Some translations of John 3:16 say “one and only,” others say “only begotten.” However, when reading the Bible, in whatever translation is your preference, it’s important to remember that it is still only a translation. Even if you learn Greek, it takes a long time to understand all the contextual meanings of the literature. (I’m a big fan of the Amplified Bible because it seems to encourage digging into the original text). Keep in mind that I’m not an expert as I give a short language lesson. The original Greek word that translates here as begotten is the word Monogenes. It is a term used only in reference to an only child. It literally means “one (mono-) of a kind (-genes).” Humans are introduced as beings made in the image of God (Genesis 1:26-27), but Christ is referred to as a one of a kind only child of God. In other words, he is not human. He’s not just created in the likeness of God. He share’s God’s genes. Another thing I want to take note of is the fact that each other time the word monogenes is used in the Bible, it’s in the context of a parent pleading to Jesus on behalf of their only child. This, to me, makes it even more evident how big a deal it is that God would send his monogenes to die for us! This is elaboration: connecting new ideas to previous knowledge. (This is the main site I used as a reference: http://www.biblestudytools.com/lexicons/greek/nas/monogenes.html, but I looked it up on several other sites as well.
2. Questions 2 & 5
“Amazing grace! How sweet the sound that saved a wretch like me? I once was lost, but now I’m found; was blind, but now I see.”
The definition of wretch is “a miserable person : one who is profoundly unhappy or in great misfortune.” If you don’t like that one, how about “a base, despicable, or vile person”? Many people love Amazing Grace. It’s a very traditional hymn and people know all the words, but do they really know what it means? From my experience, many people sing the words without stopping to think about the meaning. If they thought about the meaning every time, I think we’d have a lot of tear filled services. “I once was lost, but now I’m found.” Have you ever been left behind at a store or in a crowd and felt the terror and relief that follows? I “was blind, but now I see.” What an amazing healing! Have you known anyone who had a total remission from cancer or any other similar miracle? It’s not something you ever forget. It changes your life. This is elaboration: connecting a string of words to a real situation.
3. Questions 3 & 6
“All to Jesus I surrender, All to Him I freely give. I will ever love and trust Him, in His presence daily live. I surrender all, I surrender all. All to Thee my blessed Savior, I surrender all.”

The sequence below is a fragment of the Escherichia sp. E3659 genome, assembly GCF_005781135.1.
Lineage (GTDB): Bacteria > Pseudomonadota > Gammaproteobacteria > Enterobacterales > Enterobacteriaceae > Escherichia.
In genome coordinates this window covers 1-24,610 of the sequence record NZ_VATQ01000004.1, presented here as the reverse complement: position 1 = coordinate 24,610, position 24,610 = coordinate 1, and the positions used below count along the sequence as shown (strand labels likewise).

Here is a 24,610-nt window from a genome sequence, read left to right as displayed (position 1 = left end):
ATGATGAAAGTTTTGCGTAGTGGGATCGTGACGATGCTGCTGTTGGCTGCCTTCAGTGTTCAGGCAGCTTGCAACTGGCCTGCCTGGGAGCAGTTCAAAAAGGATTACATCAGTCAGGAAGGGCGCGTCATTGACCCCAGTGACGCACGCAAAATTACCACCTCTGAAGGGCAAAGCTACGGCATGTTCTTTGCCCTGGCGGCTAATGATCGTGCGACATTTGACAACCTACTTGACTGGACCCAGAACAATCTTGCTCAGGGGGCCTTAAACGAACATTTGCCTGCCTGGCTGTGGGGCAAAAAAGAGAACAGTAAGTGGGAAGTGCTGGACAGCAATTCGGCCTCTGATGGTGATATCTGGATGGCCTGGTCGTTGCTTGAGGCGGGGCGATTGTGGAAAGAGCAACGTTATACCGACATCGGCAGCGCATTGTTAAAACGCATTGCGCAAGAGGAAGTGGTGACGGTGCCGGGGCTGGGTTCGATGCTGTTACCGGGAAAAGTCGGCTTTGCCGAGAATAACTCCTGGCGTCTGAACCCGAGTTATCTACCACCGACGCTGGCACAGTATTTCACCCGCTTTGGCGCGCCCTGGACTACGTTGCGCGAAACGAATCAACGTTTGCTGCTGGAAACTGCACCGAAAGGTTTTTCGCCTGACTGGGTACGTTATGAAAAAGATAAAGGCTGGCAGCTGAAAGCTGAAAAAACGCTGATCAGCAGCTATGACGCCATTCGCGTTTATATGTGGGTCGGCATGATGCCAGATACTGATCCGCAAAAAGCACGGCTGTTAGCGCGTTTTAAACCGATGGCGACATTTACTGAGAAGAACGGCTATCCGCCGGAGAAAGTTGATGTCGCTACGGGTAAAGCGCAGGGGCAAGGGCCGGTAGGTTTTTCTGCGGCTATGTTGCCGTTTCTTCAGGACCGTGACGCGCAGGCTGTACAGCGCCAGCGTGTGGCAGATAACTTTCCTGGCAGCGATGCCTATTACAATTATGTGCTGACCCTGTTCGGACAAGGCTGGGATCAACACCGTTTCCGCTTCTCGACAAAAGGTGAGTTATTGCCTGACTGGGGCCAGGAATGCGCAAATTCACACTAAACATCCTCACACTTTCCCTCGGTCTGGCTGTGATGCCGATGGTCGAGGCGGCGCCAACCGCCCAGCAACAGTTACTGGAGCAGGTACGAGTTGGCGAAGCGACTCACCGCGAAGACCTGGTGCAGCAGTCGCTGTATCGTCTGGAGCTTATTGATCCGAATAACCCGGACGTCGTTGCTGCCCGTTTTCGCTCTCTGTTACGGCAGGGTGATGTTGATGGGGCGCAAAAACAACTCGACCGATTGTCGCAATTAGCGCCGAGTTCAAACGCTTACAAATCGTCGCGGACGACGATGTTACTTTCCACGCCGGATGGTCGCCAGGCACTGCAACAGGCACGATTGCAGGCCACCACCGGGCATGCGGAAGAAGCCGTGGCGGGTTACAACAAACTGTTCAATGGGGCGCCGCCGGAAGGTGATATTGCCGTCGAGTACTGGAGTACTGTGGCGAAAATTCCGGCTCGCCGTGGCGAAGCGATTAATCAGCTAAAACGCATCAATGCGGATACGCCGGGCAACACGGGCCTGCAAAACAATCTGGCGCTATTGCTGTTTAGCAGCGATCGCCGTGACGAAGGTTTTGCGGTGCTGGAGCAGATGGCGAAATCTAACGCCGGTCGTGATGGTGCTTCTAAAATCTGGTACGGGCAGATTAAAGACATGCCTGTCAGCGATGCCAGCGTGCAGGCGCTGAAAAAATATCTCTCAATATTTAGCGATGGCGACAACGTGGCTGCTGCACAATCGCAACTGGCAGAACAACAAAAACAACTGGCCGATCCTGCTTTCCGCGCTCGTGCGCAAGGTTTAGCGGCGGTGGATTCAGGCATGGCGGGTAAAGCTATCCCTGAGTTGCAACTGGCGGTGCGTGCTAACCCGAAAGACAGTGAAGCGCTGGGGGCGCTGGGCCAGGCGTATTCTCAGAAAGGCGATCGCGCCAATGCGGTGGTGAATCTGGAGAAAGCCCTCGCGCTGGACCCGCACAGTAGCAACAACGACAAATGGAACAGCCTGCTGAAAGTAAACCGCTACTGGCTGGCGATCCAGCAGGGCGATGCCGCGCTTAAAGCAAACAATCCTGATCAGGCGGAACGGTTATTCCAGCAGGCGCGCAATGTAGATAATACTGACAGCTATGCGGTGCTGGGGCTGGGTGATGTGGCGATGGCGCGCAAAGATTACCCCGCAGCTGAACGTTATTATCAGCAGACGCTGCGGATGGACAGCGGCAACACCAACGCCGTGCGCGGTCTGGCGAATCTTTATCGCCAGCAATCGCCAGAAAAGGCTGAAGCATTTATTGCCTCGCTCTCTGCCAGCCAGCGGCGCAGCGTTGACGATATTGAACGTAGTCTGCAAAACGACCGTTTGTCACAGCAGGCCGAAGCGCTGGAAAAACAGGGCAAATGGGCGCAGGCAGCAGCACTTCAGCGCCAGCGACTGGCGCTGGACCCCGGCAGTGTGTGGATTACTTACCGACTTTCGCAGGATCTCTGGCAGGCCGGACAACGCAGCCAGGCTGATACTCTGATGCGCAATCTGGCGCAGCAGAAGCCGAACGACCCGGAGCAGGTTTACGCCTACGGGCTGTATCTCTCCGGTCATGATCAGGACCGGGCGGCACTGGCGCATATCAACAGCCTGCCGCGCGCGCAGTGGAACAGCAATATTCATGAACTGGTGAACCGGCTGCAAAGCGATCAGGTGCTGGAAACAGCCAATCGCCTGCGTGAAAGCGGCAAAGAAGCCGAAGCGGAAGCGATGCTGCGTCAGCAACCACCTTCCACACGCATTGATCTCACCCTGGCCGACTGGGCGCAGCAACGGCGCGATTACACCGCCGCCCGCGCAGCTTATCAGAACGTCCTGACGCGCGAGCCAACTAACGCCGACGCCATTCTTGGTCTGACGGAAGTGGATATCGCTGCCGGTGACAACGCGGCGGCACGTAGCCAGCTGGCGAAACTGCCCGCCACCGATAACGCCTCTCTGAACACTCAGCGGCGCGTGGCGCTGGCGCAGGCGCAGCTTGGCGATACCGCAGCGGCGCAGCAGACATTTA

I would like to paraphrase the first verse of I Surrender All: Everything I own, I freely give to God. Because I love and trust Him, I don’t need my house or my clothes or my savings account. All I need is to be with God. Do you believe this or is this another song that you glaze over because it’s on the list of songs to sing today? Do you check off the song today in order to forget about it when you buy that (insert guilty pleasure here) later this week? Don’t get me wrong: I’m far from perfect and in no place to judge any of you, I just want you to stop and think. This is elaboration: reworking a new idea into terms you can more easily relate to.
I hope that my post will help you think about the words you sing in church and the Bible verses that you have memorized. Sure you’ve got them memorized, but do you really know them? Next time you come across something you don’t understand, try making connections with what you already know. You’ll learn it better and be able to transfer what you’ve learned to your daily life better, too. That’s one reason I write this blog, though I wouldn’t have pinpointed it before last week. This blog helps me to elaborate on what God is teaching me. Maybe God will use it for someone else too, but I really do it more for my own understanding of God.
I’ll stop there for this post because I know it’s quite long already. However, in the near future, I will write another post that relates to this one from another idea I’ve learned from my psychology class.
*All information about psychology was learned from my classroom textbook: Ormrod, J. E., & Jones, B. (2018). Essentials of Educational Psychology: Big Ideas to Guide Effective Teaching. Upper Saddle River, NJ: Pearson Education, Inc.